[ Disney Vacation Planner
|At A Glance
||One of Disney's excellent
water parks, and often regarded as the best of the three.
Glass containers are banned from the park. Time required -
1 half day or more
Typhoon Lagoon (TL) is one of Disney's three excellent water
parks, the other two of course being Blizzard Beach and River
Country. It is themed in a tropical island setting of the Placid
Palms Resort, now severly damaged following a tropic typhoon that
has swept the island. The park contains all of the types of activities
you would expect to find at a water park--slides, pools, a slow
river--plus others you will find nowhere else, including a surf
pool and a saltwater artifical coral reef pool stocked with real
tropical fish that you can snorkel through.
Generally Typhoon Lagoon is often regarded as the most picturesque
of the three water parks, looking little like typical water parks
that have slides with exposed superstructures and wave pools that
look like giant concrete tubs.
Typhoon Lagoon may not have the most, fastest or highest slides,
but at 2.5 areas in size, it does have the largest surf pool,
with waves up to six feet high that sits at the base of a 100
foot high manmade watershed mountain and is surrounded by a sandy
beach and a lush tropical forest.
On first entering Typhoon Lagoon you walk along a short path
up a slight hill past an old beach patrol wagon and some live
macaws. As you reach the top of the rise you catch your first
glimpse of the former Placid Palms Resort, with its storm-damaged
thatched-roof buildings coursing along the palm-lined pathways
that meander off to your left and right.
Taking the path to the right, you pass by Singapore Sal's Beachwear,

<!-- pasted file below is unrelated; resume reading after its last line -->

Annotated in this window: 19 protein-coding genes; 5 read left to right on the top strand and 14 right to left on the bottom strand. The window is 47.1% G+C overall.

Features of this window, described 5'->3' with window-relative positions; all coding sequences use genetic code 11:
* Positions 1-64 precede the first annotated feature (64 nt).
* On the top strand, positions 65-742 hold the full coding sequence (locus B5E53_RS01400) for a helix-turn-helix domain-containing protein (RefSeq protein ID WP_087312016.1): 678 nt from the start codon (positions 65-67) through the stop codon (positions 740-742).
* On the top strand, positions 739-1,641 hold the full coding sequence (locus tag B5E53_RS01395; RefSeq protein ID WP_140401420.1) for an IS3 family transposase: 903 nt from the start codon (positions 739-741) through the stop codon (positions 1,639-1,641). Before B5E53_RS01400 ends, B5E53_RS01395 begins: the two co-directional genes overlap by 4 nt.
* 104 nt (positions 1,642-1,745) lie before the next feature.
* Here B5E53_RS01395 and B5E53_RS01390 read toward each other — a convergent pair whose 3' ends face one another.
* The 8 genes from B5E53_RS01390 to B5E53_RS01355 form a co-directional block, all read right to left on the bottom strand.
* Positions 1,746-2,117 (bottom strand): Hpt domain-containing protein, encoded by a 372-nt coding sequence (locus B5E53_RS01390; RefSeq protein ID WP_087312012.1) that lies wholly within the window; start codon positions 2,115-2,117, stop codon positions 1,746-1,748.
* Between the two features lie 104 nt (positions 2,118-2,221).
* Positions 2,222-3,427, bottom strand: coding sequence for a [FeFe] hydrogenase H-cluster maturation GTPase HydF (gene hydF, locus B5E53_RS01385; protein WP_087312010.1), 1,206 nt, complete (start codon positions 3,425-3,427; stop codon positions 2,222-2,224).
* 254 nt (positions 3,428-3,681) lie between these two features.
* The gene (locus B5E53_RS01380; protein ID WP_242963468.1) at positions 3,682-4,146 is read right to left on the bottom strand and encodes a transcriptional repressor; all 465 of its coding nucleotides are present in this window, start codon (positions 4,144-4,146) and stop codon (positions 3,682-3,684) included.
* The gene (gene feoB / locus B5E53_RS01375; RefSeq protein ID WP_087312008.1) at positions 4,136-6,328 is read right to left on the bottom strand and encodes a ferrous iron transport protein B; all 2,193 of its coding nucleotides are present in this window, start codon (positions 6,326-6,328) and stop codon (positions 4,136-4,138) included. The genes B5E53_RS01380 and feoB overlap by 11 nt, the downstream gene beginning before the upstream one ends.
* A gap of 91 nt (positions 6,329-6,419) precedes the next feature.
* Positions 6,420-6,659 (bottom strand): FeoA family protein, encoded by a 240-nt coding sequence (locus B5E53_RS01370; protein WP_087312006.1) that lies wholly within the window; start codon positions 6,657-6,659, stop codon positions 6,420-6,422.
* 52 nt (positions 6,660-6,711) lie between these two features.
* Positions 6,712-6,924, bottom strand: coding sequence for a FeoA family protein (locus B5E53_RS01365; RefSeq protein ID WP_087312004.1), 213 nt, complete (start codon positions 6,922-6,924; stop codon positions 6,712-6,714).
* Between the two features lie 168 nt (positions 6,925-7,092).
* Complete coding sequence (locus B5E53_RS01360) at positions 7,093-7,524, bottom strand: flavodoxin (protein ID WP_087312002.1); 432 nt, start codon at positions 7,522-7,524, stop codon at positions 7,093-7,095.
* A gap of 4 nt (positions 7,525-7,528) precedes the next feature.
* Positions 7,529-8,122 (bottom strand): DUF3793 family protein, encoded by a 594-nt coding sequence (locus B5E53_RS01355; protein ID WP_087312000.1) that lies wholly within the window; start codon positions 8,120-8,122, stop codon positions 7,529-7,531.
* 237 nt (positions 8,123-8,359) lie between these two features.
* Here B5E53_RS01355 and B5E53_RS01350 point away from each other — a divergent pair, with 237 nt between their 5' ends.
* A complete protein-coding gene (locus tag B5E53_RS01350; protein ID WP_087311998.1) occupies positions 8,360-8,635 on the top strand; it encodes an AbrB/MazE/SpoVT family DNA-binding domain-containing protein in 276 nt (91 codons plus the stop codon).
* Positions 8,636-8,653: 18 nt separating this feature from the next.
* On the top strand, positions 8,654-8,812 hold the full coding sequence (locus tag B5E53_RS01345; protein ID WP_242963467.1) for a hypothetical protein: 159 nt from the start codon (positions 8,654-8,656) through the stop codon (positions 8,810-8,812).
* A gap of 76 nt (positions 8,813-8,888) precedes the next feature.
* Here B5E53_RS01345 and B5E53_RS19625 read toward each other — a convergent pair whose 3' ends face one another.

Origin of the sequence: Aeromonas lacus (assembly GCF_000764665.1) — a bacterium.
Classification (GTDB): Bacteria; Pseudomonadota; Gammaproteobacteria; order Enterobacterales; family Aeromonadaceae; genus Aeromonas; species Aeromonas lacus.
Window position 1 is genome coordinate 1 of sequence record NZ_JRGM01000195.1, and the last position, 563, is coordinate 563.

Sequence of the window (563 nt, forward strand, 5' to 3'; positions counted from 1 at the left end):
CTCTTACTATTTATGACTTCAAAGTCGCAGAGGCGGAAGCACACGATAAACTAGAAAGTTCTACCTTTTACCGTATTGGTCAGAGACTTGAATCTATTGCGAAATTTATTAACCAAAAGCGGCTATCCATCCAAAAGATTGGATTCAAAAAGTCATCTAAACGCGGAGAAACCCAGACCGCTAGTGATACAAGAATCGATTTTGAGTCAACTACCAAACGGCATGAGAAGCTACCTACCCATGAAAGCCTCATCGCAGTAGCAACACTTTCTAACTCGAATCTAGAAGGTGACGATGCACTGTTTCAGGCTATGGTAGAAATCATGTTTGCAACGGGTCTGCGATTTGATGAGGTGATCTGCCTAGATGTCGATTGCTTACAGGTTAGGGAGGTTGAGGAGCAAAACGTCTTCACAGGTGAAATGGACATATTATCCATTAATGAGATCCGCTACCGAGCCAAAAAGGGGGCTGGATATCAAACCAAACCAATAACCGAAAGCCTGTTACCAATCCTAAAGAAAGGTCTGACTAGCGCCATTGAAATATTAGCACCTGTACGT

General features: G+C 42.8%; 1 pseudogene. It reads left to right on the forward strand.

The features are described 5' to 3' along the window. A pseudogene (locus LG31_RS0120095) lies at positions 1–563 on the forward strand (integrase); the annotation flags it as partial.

Gifts & Sundries, the whole front wall of which appears to
have been blown away by the typhoon that "recently"
passed through these parts. Turning left and passing by the High
'N Dry towel and locker hut, you cross a small wooden footbridge
that crosses a lazily flowing stream flowing through the tropical
Over the bridge, a large area of clear blue water unfolds before
you. The waters gently lapping the white sandy beaches that stretch
around three sides of the lagoon and play host to towering palms,
thatched umbrellas and countless gleaming white lounge chairs.
Every minute or two large waves roll into the lagoon.
At the far end of the lagoon, rising up above a massive timber
retaining wall, is Mt. Mayday. Stranded on the mountain's summit
is Miss Tilly, one the shrimp boats out of Safen Sound, FL that
was caught in the great storm. The streams that flow down the
mountain cause a 50-foot geyser of water to regularly erupt from
Miss Tilly's smokestack, sounding the old boat's foghorn in the
Along the slopes of Mt. Mayday, which gradually taper off to
the left and right, there are a number of twisting mountain streams
which--due to their unusually smooth "lava-rock" beds
and steady, gentle flowing water--are just ideal for sliding down.
Typhoon Lagoon is pretty much open all year round, although it
does have a short period of closure for a month or so during the
winter period for refurbishment. The park does get very crowded
during the summer peak season. In the cooler months, all of the
nearly 3 million gallons of water at the park are heated. The